Review: The Macedonian Tragedy

Connie Fisher 14 November 2012

The Macedonian Tragedy

Fitzpatrick Hall, 7.30pm, until Sat 17 Nov

It’s no mean feat for a student to attempt to write a mock-Jacobean tragedy, but Thomas Moodie has definitely given it a pretty good shot.

Featuring the conventional masque-within-a-play, self-conscious dramaturgy and close-to-gratuitous violence, Moodie’s literary heritage is evident throughout his sinister tragedy of the trials of King Phillip II, the father of Alexander the Great. His ingenious blank verse was especially powerful in the several soliloquies, and frequently rung with authenticity (excepting the few anachronisms, including a surprising ‘Fuck you!’ (OED 1921) towards the close).

Richard Leyland’s King Philip was predictably overshadowed slightly by the strength of Alexander (Pedro Spivakoysky-Gonzalez), who just blurred a few lines in the speed of his delivery. The crazed usurped Queen, Olympius (Becky Bennion) was also convincing in a difficult part, and, when she finally spoke, Cleopatra (Olivia Stocker) shone. It was King Phillip’s advisor, Parmenion (Georgia Ware), however, who debatably gave the most powerful performance, despite being in a smaller role.

The history of the fourth century BC king fitted neatly with the tragic genre, but the production itself fell short of fulfilling the grand tragic premise set by the text. When the fight scene in which the Elder Pausanius (Tom Stafford) grabbed hold of the blade of Younger Pausanius’s (Owen Newburn’s) foil, and then stabbed his rival with a tiny knife rather unconvincingly in the neck, the audience were left shame-facedly stifling giggles. When the King was stabbed and the Queen fainted during the masque scene, no one approached them, the others on stage standing statically in their place, even to declare “The King is not yet dead” and then, soon after, “The King is dead!”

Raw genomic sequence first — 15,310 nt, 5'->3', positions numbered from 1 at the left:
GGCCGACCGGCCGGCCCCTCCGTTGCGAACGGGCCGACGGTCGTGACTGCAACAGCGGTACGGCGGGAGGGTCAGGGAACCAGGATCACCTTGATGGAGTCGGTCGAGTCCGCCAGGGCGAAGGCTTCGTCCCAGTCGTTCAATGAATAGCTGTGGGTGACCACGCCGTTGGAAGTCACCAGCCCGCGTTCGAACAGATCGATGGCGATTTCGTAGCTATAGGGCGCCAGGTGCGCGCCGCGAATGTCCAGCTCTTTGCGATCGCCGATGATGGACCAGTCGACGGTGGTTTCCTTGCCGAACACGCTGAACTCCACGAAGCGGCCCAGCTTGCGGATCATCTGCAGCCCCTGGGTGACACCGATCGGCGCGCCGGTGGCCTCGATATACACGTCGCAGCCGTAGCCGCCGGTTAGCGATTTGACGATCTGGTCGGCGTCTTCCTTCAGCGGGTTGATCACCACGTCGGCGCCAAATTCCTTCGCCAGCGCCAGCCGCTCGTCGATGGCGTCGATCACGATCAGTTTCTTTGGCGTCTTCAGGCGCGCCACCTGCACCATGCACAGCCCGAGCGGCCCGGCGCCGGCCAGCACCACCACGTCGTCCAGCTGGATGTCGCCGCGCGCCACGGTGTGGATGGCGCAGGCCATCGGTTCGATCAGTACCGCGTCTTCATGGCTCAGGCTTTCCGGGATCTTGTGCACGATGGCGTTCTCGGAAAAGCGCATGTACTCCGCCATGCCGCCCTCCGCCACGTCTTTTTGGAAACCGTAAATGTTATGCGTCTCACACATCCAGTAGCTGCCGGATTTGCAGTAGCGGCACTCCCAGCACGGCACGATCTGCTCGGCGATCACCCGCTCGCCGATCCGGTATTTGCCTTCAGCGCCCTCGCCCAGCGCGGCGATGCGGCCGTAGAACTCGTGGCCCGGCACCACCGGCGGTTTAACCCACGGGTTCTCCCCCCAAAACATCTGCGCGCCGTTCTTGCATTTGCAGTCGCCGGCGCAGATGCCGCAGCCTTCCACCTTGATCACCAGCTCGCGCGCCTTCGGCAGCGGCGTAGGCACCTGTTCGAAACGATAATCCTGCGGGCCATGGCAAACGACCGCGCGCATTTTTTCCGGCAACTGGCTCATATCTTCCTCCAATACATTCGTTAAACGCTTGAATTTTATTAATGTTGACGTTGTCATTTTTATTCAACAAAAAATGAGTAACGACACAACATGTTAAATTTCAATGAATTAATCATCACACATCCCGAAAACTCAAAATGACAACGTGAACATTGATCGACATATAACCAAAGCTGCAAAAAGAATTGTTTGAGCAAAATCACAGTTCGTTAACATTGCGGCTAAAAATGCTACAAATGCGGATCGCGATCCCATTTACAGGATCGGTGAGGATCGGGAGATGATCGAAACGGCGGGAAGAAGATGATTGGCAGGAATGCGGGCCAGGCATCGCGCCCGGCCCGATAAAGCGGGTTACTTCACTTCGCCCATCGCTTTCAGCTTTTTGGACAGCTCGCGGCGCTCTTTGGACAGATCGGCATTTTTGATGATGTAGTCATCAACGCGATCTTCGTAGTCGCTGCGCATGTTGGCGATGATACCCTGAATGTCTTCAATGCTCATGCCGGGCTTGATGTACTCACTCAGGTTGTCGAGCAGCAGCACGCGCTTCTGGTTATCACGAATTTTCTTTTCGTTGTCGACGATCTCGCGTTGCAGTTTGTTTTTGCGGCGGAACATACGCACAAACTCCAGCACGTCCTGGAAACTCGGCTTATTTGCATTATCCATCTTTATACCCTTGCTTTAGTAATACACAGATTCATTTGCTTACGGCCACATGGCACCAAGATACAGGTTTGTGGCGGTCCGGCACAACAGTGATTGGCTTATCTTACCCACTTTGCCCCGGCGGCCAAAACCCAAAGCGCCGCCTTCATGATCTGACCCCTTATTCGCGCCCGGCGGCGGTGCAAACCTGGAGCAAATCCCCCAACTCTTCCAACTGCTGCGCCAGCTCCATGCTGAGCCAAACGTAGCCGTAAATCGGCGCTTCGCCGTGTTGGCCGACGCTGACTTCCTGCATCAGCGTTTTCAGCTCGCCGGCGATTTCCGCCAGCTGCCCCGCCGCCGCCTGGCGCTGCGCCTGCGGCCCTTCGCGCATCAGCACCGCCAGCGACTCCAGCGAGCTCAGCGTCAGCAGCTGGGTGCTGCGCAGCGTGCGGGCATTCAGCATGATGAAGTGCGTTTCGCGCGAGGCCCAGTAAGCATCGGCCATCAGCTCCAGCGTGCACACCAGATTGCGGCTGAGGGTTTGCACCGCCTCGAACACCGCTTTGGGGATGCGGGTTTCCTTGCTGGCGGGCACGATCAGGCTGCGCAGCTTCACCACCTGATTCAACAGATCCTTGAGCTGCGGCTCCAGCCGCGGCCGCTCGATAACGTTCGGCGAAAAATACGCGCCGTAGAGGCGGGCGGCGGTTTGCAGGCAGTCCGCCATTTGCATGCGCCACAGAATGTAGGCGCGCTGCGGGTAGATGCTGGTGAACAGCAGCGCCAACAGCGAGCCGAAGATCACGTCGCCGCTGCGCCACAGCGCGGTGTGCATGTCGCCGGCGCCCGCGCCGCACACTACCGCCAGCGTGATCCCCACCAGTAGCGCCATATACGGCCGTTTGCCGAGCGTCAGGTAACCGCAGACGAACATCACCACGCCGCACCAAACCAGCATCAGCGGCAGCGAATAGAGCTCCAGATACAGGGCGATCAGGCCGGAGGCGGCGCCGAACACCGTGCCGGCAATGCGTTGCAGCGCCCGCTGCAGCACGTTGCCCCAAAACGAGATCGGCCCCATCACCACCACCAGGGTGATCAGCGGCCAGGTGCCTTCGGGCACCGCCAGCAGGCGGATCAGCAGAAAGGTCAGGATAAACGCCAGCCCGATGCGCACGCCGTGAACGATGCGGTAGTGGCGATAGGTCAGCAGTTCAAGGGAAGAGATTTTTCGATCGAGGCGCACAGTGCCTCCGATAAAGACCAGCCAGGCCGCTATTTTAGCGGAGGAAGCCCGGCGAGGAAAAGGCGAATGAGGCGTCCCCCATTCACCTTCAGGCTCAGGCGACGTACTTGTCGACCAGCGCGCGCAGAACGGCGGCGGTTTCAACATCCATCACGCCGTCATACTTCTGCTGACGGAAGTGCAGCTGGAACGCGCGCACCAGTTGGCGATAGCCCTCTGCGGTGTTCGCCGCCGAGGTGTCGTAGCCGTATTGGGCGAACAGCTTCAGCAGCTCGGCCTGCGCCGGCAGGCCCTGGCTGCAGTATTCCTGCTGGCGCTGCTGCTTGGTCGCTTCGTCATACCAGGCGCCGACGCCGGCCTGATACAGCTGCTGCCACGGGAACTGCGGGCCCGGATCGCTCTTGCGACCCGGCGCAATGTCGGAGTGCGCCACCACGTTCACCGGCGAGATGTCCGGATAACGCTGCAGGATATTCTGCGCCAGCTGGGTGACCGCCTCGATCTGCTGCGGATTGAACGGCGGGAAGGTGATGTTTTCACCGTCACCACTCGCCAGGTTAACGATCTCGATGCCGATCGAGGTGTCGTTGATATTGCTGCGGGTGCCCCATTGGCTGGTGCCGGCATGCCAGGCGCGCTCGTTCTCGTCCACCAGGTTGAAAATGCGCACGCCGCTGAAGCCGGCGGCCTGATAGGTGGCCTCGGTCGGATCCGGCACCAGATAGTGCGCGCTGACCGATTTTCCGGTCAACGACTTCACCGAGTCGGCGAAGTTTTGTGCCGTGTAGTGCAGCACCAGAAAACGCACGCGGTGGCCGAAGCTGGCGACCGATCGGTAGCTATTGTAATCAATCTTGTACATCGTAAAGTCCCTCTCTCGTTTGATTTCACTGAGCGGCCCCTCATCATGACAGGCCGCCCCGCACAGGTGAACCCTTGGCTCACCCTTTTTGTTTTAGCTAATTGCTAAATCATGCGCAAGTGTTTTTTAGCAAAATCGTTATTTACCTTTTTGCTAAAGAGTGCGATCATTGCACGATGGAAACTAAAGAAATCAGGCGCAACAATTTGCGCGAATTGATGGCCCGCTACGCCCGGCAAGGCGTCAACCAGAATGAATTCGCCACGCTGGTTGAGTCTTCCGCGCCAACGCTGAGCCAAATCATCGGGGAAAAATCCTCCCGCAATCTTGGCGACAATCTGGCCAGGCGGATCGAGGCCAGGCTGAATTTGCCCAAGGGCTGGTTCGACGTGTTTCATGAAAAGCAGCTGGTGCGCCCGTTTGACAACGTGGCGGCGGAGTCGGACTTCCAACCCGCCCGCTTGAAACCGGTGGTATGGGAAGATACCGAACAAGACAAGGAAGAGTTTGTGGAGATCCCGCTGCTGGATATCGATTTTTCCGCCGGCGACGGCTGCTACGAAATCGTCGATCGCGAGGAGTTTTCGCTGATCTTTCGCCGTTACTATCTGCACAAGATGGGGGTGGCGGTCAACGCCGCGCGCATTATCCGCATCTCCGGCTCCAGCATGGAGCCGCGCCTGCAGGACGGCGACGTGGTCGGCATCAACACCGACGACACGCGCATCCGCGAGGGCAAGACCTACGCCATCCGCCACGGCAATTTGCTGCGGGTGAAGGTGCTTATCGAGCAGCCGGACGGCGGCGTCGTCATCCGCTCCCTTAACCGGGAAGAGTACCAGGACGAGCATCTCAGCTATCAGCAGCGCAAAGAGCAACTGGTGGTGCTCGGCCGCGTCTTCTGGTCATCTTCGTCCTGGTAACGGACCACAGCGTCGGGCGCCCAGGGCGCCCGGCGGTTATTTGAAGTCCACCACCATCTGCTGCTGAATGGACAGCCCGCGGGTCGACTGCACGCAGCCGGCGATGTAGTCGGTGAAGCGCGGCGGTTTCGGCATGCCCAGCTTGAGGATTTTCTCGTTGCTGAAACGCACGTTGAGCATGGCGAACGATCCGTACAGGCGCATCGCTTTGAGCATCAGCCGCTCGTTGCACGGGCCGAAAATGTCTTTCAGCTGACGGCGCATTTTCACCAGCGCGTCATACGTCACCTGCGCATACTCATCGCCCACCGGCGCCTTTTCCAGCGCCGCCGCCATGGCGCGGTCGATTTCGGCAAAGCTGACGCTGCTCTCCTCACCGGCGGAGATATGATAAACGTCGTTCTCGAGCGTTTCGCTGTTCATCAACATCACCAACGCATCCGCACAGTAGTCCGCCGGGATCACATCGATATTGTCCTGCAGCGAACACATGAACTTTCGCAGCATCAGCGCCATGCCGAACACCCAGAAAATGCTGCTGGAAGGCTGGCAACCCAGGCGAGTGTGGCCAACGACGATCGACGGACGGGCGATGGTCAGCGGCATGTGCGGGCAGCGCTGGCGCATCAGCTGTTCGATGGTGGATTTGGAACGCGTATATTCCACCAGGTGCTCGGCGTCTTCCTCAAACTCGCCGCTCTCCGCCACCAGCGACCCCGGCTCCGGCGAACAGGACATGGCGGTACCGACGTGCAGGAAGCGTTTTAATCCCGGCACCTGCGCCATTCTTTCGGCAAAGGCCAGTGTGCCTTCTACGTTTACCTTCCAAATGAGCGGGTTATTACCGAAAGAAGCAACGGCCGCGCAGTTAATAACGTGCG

An attempt at simple dress, the female actors playing the King’s men in black trousers and white shirt, and a lack of props, amongst many references to grand feasting, luxurious costumes and courtly music just seemed a little inadequate and unconvincing – and it’s not that I can’t use my imagination in such productions.

The text delivered, but the production didn’t quite fit the naturally demanding tragic bill. Set in the large auditorium of Queen’s Fitzpatrick Hall, King Phillip’s oversized jacket seemed a metaphor for the performance itself: the text and its subject matter were extremely impressive and powerful, but required a little more muscle from the actors and production to convincingly fill it out.

Connie Fisher